He said, ‘Oh! This is shocking! I would fight the cold!’

‘You can’t fight cold, it is too huge, it is everywhere, it is uncertain, and not in your control. You will drain all your energy fighting it and will be dead in a matter of minutes. The only way to survive is to find a solution to get to the shore by ignoring the cold. Uncertainty pushes you to find the best possible solution.’ 

How do you shift your thinking from uncertainty to certainty?

First of all, this is about understanding the nature of uncertainty. Most uncertainty is generated by people themselves. Their doubts, worries, and resistance to change feed uncertainty. Those newcomers bring more doubts into the team and the average level of enthusiasm falls. Instead of focusing on recruiting people who share the vision, the focus is only on qualifications, people who eventually create their own silos. 

These people don’t see anything in it for themselves. This happens with leaders of all ranks as well as shareholders, partners, and employees. They are not prepared to leave their comfort zone even under threat of being run over by change. A lot of resistance comes from office silos at all levels. They have a clear understanding that they wouldn’t survive in case of serious change. They are passengers or joyriders.

The second factor is believing in yourself. If you don’t believe in yourself, then who will believe in you? If you are not enthusiastic about your endeavors, then who else will be? A leader is a dealer of confidence. Leaders are always in demand as people need them and their unique qualities to complement and develop their own. People don’t need leaders who feed their stress.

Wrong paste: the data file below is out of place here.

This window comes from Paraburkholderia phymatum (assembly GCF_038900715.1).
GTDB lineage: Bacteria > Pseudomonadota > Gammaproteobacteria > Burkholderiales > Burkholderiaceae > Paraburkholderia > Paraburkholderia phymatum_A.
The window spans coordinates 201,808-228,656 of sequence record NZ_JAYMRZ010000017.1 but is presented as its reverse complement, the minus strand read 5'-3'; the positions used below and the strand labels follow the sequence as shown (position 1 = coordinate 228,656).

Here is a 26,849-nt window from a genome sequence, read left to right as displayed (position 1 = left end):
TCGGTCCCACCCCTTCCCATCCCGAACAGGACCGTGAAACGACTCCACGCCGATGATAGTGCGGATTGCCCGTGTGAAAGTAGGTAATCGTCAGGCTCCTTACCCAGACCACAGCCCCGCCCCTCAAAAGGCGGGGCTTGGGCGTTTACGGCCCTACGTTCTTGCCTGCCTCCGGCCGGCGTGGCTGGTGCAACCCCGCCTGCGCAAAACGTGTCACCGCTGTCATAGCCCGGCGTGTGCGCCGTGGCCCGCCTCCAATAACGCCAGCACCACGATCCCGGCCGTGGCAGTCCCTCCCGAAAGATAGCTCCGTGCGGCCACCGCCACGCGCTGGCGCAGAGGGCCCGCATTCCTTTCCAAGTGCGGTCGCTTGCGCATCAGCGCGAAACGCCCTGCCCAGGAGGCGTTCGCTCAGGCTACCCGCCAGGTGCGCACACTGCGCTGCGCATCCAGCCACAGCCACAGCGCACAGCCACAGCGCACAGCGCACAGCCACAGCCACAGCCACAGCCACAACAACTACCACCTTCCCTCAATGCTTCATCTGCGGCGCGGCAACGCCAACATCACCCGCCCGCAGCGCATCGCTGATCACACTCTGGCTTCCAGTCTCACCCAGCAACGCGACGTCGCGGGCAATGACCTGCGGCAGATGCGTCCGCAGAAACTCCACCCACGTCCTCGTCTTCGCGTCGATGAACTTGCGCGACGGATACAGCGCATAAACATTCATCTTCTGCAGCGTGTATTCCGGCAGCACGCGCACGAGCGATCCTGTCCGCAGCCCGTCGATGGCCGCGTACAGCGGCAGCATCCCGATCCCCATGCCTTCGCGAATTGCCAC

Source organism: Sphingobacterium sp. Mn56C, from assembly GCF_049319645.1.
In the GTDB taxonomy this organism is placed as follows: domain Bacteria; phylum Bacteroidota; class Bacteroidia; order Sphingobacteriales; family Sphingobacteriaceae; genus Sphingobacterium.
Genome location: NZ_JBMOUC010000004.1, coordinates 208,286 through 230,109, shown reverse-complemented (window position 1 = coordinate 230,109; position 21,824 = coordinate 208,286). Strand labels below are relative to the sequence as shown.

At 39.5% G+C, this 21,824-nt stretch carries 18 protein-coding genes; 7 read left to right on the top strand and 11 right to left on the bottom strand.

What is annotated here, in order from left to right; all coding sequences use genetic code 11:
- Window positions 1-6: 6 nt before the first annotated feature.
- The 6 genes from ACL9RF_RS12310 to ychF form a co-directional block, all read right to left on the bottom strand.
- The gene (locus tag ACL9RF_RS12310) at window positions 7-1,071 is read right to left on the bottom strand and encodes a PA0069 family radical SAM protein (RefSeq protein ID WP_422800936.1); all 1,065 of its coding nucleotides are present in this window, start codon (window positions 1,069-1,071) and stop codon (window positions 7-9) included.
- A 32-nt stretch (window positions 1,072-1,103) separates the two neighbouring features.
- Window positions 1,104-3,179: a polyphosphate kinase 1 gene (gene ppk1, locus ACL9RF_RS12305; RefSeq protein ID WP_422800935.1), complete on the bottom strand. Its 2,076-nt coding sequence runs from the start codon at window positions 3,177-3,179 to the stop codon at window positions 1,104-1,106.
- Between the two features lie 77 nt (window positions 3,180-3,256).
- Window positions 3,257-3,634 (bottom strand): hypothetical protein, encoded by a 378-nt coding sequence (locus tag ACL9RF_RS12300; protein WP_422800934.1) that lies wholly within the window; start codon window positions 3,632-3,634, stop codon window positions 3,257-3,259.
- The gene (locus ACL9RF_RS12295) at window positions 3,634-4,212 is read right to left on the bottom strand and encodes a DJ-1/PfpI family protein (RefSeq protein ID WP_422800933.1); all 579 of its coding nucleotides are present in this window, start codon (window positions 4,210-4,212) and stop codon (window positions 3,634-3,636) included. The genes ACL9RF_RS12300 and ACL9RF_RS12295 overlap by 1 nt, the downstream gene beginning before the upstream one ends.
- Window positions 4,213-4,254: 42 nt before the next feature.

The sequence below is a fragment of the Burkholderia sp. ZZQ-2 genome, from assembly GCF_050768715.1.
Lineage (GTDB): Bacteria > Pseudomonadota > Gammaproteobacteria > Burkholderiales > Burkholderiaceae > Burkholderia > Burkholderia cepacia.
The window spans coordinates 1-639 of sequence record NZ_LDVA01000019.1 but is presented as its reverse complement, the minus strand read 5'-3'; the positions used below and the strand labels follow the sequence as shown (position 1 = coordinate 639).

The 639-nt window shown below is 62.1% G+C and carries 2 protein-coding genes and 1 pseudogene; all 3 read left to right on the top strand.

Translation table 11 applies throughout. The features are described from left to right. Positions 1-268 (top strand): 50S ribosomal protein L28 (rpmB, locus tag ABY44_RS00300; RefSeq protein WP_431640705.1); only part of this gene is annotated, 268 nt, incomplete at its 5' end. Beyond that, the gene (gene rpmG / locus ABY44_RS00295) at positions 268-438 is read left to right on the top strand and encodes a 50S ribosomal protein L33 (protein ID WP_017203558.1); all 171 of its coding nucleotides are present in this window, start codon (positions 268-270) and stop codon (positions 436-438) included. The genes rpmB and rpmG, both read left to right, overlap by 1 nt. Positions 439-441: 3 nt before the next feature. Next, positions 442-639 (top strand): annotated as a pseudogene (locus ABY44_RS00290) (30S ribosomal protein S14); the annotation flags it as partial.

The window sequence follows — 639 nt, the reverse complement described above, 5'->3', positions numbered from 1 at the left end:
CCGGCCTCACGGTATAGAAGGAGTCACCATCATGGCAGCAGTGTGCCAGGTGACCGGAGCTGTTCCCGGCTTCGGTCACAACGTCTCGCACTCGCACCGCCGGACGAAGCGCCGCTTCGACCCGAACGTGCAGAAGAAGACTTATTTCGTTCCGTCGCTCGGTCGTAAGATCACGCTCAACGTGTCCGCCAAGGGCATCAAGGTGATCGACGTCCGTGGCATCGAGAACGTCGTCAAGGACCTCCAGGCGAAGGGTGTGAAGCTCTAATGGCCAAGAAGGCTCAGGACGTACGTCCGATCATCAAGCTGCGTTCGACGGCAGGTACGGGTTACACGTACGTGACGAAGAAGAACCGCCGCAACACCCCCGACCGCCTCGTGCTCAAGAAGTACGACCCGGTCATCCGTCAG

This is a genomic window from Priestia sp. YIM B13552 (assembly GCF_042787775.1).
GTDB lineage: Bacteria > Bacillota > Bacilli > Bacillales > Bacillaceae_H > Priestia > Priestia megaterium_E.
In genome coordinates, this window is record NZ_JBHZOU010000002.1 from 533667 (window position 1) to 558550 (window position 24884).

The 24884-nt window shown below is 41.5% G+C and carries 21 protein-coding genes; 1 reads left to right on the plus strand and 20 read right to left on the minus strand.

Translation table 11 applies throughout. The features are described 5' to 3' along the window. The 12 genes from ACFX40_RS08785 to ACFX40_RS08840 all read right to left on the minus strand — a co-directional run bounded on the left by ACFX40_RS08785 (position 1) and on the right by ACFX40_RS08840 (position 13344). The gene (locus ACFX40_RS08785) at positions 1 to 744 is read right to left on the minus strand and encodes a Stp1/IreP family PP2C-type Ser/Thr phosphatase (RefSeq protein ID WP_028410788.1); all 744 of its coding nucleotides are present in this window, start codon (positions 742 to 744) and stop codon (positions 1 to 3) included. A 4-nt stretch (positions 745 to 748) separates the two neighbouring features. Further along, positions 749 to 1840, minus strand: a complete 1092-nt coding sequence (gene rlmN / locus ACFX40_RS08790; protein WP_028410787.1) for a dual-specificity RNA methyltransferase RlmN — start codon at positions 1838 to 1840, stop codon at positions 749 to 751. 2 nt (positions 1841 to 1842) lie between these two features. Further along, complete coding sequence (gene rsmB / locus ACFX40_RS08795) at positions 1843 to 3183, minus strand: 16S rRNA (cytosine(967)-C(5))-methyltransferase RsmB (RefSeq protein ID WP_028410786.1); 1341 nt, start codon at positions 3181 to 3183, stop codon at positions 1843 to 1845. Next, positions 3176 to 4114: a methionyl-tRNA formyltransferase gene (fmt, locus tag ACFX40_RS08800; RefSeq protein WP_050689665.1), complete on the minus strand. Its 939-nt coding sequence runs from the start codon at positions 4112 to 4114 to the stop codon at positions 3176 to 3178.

A leader must be a rock and ensure the vision of the prospective future is much greater than any problems. Confidence in inevitable success brings calmness and effectiveness in achieving goals. If a leader is not confident in what he or she is doing, then employees will be even less so. If a leader is confident and calm, employees are calm and confident as well.

Helping people out of their doubts and comfort zones is critical. A leader must be like that confident tightrope walker for people to believe that they can take that chance as well.

The third and most critical element is vision. Your vision for the future must be greater than the problems and challenges of the present. The great thing about a vision is that it gives you an opportunity to look beyond the uncertainty. Vision is only a certainty within an uncertain life.